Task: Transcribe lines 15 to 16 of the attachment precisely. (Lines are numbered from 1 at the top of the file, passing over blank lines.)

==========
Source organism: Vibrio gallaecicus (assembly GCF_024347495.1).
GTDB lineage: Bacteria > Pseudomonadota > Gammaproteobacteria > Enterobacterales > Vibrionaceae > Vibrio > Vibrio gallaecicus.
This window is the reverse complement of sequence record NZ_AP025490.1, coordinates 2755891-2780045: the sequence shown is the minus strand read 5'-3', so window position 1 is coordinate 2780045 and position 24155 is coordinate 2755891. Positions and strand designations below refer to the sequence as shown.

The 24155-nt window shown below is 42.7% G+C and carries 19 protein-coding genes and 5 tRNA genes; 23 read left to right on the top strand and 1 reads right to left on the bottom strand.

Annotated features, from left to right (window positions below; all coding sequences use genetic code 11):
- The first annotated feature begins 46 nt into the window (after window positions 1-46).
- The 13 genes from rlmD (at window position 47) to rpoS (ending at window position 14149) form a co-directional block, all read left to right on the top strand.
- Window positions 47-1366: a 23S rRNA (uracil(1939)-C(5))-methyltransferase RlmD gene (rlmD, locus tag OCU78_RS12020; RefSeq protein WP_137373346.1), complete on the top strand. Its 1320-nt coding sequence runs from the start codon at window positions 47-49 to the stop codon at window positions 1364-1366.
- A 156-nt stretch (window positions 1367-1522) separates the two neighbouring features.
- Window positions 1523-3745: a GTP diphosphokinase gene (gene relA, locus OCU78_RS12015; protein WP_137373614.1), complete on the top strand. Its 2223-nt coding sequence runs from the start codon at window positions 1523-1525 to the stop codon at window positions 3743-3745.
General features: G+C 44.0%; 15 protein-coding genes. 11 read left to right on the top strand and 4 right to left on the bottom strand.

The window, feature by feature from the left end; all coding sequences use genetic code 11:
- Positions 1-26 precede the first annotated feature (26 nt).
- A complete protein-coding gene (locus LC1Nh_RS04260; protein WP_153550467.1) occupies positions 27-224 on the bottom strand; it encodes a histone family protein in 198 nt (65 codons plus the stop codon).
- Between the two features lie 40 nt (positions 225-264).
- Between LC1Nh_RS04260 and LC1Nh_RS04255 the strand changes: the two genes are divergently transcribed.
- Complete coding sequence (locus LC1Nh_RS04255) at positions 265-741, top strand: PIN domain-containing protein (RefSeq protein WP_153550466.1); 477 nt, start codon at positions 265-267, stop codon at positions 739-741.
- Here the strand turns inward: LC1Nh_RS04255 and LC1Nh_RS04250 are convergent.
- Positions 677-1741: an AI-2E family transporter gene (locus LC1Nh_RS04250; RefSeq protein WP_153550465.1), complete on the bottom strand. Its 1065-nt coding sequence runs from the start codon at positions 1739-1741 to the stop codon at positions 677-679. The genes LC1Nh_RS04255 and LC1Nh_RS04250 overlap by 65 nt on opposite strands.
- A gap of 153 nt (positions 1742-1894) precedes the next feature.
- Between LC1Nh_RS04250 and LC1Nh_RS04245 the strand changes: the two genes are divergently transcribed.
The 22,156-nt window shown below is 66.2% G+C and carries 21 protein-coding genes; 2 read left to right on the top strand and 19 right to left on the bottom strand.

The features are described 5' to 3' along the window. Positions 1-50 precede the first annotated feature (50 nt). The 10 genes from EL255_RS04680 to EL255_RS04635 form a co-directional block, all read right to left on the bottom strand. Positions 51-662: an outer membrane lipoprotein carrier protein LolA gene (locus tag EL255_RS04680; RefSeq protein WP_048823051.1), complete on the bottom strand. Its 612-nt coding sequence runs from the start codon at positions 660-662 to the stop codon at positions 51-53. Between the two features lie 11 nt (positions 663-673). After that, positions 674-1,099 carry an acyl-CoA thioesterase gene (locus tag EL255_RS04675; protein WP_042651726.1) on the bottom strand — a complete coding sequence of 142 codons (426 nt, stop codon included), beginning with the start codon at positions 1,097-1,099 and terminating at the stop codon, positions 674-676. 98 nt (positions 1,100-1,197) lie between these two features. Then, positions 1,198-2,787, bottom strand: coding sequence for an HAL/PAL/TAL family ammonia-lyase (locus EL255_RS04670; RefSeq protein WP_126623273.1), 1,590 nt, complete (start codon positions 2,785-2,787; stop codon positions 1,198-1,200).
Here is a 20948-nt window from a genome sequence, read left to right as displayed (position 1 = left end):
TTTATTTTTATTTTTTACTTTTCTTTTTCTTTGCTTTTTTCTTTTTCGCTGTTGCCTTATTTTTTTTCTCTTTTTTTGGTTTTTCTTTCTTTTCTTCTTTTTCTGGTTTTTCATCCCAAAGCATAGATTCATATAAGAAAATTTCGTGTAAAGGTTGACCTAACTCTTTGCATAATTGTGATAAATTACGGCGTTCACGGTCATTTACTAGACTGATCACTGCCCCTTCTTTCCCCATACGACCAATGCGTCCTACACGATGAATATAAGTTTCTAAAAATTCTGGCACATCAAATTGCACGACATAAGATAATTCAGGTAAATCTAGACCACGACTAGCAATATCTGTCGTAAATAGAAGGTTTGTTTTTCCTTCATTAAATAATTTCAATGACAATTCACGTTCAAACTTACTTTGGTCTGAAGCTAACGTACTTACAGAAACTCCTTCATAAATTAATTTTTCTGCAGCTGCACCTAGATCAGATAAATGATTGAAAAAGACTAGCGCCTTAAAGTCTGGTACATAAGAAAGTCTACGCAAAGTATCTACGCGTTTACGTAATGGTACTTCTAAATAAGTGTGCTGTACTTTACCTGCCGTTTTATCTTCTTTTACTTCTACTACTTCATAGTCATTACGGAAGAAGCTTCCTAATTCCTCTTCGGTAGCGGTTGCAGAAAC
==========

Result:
- Between the two features lie 40 nt (positions 225-264).
- Between LC1Nh_RS04260 and LC1Nh_RS04255 the strand changes: the two genes are divergently transcribed.